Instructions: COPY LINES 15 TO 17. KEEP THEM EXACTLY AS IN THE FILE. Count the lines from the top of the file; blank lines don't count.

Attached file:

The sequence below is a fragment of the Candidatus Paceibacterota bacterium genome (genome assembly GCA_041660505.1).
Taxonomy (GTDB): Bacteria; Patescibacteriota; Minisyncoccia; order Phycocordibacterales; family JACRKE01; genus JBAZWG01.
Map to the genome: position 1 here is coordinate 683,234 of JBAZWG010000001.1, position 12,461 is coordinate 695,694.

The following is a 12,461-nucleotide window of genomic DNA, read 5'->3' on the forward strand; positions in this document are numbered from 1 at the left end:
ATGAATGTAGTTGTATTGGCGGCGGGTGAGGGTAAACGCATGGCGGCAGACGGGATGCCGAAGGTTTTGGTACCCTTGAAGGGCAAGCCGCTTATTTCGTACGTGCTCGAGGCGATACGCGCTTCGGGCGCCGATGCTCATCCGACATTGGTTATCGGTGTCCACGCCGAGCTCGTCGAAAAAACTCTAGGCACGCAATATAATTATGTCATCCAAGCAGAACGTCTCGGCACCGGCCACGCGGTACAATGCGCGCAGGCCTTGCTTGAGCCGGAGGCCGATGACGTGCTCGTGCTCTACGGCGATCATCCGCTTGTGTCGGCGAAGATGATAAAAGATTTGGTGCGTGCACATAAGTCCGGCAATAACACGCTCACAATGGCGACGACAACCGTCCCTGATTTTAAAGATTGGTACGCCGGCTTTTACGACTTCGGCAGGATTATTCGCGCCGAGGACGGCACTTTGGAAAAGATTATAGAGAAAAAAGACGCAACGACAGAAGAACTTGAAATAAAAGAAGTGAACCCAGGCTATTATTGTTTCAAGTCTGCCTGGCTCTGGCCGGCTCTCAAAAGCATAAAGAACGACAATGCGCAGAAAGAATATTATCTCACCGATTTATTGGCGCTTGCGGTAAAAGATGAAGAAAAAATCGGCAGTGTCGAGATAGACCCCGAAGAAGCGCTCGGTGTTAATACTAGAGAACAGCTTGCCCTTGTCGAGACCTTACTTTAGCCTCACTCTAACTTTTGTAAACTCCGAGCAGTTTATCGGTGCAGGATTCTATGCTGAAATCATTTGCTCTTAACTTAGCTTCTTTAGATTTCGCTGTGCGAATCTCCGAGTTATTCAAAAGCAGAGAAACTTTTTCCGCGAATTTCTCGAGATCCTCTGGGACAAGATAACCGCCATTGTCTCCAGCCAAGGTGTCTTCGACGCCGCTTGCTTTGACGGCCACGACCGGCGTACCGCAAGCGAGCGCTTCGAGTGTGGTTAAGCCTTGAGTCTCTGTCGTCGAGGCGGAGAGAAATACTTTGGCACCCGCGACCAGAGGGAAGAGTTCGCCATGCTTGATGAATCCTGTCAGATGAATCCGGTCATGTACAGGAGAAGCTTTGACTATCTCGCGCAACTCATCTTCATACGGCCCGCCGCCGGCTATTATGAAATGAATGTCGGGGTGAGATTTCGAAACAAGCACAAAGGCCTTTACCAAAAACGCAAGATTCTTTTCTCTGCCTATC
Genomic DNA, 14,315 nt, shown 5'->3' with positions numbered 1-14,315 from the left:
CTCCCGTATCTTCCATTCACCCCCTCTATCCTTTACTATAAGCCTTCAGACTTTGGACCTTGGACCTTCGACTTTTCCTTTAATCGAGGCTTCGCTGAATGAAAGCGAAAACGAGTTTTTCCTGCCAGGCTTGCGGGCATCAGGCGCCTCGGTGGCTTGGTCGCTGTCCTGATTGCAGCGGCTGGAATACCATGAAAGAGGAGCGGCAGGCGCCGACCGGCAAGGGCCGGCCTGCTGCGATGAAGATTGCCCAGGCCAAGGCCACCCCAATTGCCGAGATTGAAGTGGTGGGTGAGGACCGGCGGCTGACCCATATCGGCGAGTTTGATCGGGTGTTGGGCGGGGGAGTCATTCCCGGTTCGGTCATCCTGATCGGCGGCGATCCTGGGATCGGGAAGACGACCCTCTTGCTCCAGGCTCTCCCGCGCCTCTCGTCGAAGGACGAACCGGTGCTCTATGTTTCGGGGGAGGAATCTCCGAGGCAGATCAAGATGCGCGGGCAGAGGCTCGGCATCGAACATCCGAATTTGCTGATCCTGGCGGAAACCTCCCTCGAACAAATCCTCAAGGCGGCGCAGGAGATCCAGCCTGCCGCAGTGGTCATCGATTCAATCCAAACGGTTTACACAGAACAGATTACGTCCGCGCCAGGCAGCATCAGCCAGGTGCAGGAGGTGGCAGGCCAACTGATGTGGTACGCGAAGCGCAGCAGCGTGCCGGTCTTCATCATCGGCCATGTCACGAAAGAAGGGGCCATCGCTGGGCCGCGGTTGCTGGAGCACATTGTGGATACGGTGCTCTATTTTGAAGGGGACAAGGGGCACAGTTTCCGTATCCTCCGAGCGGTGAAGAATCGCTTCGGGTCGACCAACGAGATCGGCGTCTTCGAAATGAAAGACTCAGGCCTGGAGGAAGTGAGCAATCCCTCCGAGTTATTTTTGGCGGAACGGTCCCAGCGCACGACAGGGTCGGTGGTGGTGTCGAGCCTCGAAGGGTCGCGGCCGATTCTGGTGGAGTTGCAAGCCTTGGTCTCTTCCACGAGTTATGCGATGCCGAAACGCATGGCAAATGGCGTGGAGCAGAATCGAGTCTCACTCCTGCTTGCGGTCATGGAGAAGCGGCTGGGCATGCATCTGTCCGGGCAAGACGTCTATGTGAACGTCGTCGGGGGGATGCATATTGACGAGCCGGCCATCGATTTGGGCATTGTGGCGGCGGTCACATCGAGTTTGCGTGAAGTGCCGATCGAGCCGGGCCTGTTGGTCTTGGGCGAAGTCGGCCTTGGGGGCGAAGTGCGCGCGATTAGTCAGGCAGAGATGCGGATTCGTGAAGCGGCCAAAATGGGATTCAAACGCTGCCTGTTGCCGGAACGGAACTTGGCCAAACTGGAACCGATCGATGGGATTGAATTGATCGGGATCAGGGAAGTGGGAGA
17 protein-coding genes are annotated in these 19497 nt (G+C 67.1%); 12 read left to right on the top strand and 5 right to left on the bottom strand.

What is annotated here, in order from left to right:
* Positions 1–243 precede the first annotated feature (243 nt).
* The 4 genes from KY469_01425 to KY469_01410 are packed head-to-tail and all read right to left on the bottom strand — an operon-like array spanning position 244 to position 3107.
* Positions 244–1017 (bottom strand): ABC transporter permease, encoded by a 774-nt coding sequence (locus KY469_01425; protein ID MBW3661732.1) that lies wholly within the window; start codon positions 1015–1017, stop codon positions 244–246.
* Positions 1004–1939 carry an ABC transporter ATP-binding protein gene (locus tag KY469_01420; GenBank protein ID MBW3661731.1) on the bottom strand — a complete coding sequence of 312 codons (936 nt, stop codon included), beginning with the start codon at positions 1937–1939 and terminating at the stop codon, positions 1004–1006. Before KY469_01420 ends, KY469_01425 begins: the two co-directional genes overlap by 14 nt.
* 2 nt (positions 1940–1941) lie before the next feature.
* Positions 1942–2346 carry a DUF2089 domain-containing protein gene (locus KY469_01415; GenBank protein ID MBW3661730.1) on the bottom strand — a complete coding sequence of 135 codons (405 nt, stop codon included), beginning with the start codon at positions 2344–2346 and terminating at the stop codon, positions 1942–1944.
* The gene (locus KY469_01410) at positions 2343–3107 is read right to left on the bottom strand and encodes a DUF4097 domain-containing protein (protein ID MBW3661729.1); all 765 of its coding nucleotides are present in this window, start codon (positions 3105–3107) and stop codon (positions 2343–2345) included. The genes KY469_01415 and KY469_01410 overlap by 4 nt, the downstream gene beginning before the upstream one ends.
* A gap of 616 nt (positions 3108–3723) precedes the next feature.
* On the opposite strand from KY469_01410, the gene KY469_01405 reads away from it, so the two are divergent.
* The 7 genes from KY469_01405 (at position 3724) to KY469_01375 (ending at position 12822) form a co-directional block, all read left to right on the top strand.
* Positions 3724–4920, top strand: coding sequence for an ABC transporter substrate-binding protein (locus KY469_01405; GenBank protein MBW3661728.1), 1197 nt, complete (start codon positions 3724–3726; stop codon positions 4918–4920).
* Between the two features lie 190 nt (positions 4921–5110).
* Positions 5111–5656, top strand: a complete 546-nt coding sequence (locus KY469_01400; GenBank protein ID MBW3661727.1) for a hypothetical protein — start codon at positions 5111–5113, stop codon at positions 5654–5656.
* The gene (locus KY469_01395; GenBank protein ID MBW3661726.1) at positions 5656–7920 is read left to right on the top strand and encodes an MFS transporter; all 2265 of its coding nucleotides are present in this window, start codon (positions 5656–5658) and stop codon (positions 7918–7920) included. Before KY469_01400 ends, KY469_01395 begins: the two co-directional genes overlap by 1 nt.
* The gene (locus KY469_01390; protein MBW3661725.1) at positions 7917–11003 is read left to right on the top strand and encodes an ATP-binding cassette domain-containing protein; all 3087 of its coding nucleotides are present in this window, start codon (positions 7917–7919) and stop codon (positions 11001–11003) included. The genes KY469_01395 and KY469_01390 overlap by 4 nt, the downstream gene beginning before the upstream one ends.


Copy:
* Positions 1942–2346 carry a DUF2089 domain-containing protein gene (locus KY469_01415; GenBank protein ID MBW3661730.1) on the bottom strand — a complete coding sequence of 135 codons (405 nt, stop codon included), beginning with the start codon at positions 2344–2346 and terminating at the stop codon, positions 1942–1944.
* The gene (locus KY469_01410) at positions 2343–3107 is read right to left on the bottom strand and encodes a DUF4097 domain-containing protein (protein ID MBW3661729.1); all 765 of its coding nucleotides are present in this window, start codon (positions 3105–3107) and stop codon (positions 2343–2345) included. The genes KY469_01415 and KY469_01410 overlap by 4 nt, the downstream gene beginning before the upstream one ends.
* A gap of 616 nt (positions 3108–3723) precedes the next feature.